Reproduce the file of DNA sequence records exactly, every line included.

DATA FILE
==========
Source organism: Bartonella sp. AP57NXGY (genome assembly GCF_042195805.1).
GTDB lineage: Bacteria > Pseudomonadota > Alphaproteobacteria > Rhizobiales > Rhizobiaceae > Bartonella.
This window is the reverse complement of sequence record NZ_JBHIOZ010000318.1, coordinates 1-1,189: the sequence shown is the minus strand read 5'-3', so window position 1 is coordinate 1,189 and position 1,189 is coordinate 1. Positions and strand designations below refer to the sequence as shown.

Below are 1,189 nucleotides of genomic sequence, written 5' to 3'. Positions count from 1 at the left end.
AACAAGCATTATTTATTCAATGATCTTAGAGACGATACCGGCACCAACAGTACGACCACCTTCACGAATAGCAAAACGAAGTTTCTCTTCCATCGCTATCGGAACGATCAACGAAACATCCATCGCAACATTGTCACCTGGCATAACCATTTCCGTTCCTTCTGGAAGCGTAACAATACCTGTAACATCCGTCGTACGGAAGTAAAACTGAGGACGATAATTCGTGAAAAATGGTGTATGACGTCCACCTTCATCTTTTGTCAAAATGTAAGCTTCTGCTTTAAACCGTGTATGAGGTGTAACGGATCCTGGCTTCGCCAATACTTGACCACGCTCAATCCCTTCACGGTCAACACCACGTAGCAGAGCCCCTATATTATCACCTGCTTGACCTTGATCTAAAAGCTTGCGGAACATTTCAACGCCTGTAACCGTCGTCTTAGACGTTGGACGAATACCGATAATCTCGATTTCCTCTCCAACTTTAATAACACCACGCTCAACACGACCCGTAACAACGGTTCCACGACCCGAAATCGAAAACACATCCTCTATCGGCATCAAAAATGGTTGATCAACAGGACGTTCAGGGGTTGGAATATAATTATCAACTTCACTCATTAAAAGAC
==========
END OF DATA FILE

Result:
Source organism: Bartonella sp. AP57NXGY (genome assembly GCF_042195805.1).
GTDB lineage: Bacteria > Pseudomonadota > Alphaproteobacteria > Rhizobiales > Rhizobiaceae > Bartonella.
This window is the reverse complement of sequence record NZ_JBHIOZ010000318.1, coordinates 1-1,189: the sequence shown is the minus strand read 5'-3', so window position 1 is coordinate 1,189 and position 1,189 is coordinate 1. Positions and strand designations below refer to the sequence as shown.

Below are 1,189 nucleotides of genomic sequence, written 5' to 3'. Positions count from 1 at the left end.
AACAAGCATTATTTATTCAATGATCTTAGAGACGATACCGGCACCAACAGTACGACCACCTTCACGAATAGCAAAACGAAGTTTCTCTTCCATCGCTATCGGAACGATCAACGAAACATCCATCGCAACATTGTCACCTGGCATAACCATTTCCGTTCCTTCTGGAAGCGTAACAATACCTGTAACATCCGTCGTACGGAAGTAAAACTGAGGACGATAATTCGTGAAAAATGGTGTATGACGTCCACCTTCATCTTTTGTCAAAATGTAAGCTTCTGCTTTAAACCGTGTATGAGGTGTAACGGATCCTGGCTTCGCCAATACTTGACCACGCTCAATCCCTTCACGGTCAACACCACGTAGCAGAGCCCCTATATTATCACCTGCTTGACCTTGATCTAAAAGCTTGCGGAACATTTCAACGCCTGTAACCGTCGTCTTAGACGTTGGACGAATACCGATAATCTCGATTTCCTCTCCAACTTTAATAACACCACGCTCAACACGACCCGTAACAACGGTTCCACGACCCGAAATCGAAAACACATCCTCTATCGGCATCAAAAATGGTTGATCAACAGGACGTTCAGGGGTTGGAATATAATTATCAACTTCACTCATTAAAAGAC